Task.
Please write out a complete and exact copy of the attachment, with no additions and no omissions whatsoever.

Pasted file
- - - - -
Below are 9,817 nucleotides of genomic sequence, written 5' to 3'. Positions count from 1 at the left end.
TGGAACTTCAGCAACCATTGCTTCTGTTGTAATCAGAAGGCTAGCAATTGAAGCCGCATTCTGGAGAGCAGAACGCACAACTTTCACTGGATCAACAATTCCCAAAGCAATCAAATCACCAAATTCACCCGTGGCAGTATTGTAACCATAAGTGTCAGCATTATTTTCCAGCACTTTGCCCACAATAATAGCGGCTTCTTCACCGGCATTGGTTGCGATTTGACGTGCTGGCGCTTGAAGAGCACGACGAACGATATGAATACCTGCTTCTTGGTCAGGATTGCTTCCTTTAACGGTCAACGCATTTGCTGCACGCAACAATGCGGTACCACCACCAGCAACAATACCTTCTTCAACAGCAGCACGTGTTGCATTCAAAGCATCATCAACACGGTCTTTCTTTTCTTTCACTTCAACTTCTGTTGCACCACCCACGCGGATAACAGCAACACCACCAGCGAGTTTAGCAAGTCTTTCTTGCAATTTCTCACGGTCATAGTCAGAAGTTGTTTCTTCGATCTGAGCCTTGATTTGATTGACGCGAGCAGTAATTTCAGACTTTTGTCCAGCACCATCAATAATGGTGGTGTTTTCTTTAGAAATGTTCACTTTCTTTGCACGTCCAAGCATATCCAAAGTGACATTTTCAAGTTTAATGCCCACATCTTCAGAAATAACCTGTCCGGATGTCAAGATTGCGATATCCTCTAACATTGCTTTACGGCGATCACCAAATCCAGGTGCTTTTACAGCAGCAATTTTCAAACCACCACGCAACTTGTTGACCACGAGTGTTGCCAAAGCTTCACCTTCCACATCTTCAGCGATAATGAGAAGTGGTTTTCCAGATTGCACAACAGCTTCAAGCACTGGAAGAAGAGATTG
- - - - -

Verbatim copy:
Below are 9,817 nucleotides of genomic sequence, written 5' to 3'. Positions count from 1 at the left end.
TGGAACTTCAGCAACCATTGCTTCTGTTGTAATCAGAAGGCTAGCAATTGAAGCCGCATTCTGGAGAGCAGAACGCACAACTTTCACTGGATCAACAATTCCCAAAGCAATCAAATCACCAAATTCACCCGTGGCAGTATTGTAACCATAAGTGTCAGCATTATTTTCCAGCACTTTGCCCACAATAATAGCGGCTTCTTCACCGGCATTGGTTGCGATTTGACGTGCTGGCGCTTGAAGAGCACGACGAACGATATGAATACCTGCTTCTTGGTCAGGATTGCTTCCTTTAACGGTCAACGCATTTGCTGCACGCAACAATGCGGTACCACCACCAGCAACAATACCTTCTTCAACAGCAGCACGTGTTGCATTCAAAGCATCATCAACACGGTCTTTCTTTTCTTTCACTTCAACTTCTGTTGCACCACCCACGCGGATAACAGCAACACCACCAGCGAGTTTAGCAAGTCTTTCTTGCAATTTCTCACGGTCATAGTCAGAAGTTGTTTCTTCGATCTGAGCCTTGATTTGATTGACGCGAGCAGTAATTTCAGACTTTTGTCCAGCACCATCAATAATGGTGGTGTTTTCTTTAGAAATGTTCACTTTCTTTGCACGTCCAAGCATATCCAAAGTGACATTTTCAAGTTTAATGCCCACATCTTCAGAAATAACCTGTCCGGATGTCAAGATTGCGATATCCTCTAACATTGCTTTACGGCGATCACCAAATCCAGGTGCTTTTACAGCAGCAATTTTCAAACCACCACGCAACTTGTTGACCACGAGTGTTGCCAAAGCTTCACCTTCCACATCTTCAGCGATAATGAGAAGTGGTTTTCCAGATTGCACAACAGCTTCAAGCACTGGAAGAAGAGATTG